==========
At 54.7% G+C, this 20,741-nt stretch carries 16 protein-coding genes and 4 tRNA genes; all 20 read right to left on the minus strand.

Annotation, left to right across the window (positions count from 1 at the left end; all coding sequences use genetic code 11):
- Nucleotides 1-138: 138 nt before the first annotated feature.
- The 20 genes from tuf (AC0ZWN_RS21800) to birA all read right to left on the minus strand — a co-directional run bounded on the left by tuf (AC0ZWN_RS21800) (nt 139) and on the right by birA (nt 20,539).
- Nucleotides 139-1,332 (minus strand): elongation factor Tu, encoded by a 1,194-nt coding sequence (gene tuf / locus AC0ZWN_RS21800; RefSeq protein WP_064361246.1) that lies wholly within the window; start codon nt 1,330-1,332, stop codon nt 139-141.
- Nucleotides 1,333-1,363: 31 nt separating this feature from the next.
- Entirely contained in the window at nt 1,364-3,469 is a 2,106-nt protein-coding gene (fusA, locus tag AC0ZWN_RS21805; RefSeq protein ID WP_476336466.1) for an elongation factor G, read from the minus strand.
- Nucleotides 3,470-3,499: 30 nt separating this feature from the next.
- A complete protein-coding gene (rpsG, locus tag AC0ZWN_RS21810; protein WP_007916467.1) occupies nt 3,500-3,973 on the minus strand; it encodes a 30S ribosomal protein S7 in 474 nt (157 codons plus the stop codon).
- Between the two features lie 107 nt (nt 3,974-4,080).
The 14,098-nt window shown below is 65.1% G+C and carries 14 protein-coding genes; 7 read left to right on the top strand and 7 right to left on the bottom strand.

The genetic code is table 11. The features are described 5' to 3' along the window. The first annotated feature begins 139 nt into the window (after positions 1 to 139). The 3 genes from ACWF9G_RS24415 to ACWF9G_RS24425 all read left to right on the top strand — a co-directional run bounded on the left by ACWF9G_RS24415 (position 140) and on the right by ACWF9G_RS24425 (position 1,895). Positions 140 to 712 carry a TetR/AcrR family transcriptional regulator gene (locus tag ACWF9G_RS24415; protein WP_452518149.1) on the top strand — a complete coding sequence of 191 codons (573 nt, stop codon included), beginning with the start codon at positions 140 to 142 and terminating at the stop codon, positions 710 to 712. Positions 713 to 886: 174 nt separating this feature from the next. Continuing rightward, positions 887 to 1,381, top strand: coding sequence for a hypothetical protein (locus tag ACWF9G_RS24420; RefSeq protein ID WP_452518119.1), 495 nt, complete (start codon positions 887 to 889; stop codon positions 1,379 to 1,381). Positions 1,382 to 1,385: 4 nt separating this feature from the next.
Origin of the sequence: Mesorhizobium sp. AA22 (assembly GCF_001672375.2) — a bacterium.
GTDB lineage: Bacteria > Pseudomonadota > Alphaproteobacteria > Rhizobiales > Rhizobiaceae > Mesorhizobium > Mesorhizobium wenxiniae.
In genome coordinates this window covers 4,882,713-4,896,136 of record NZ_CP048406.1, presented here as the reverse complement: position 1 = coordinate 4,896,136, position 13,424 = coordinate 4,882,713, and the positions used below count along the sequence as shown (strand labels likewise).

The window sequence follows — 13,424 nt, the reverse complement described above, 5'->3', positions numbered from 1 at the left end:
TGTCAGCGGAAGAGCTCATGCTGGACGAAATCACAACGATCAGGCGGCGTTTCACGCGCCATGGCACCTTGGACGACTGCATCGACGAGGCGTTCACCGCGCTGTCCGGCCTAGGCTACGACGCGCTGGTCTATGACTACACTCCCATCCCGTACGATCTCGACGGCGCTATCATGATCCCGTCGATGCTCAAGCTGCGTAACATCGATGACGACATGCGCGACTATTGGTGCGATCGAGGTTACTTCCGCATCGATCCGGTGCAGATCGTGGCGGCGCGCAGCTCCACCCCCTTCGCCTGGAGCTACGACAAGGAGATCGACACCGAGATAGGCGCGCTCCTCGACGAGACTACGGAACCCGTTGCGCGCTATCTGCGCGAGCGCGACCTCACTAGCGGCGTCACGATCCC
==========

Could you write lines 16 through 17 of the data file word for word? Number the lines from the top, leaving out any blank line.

The window sequence follows — 13,424 nt, the reverse complement described above, 5'->3', positions numbered from 1 at the left end:
TGTCAGCGGAAGAGCTCATGCTGGACGAAATCACAACGATCAGGCGGCGTTTCACGCGCCATGGCACCTTGGACGACTGCATCGACGAGGCGTTCACCGCGCTGTCCGGCCTAGGCTACGACGCGCTGGTCTATGACTACACTCCCATCCCGTACGATCTCGACGGCGCTATCATGATCCCGTCGATGCTCAAGCTGCGTAACATCGATGACGACATGCGCGACTATTGGTGCGATCGAGGTTACTTCCGCATCGATCCGGTGCAGATCGTGGCGGCGCGCAGCTCCACCCCCTTCGCCTGGAGCTACGACAAGGAGATCGACACCGAGATAGGCGCGCTCCTCGACGAGACTACGGAACCCGTTGCGCGCTATCTGCGCGAGCGCGACCTCACTAGCGGCGTCACGATCCC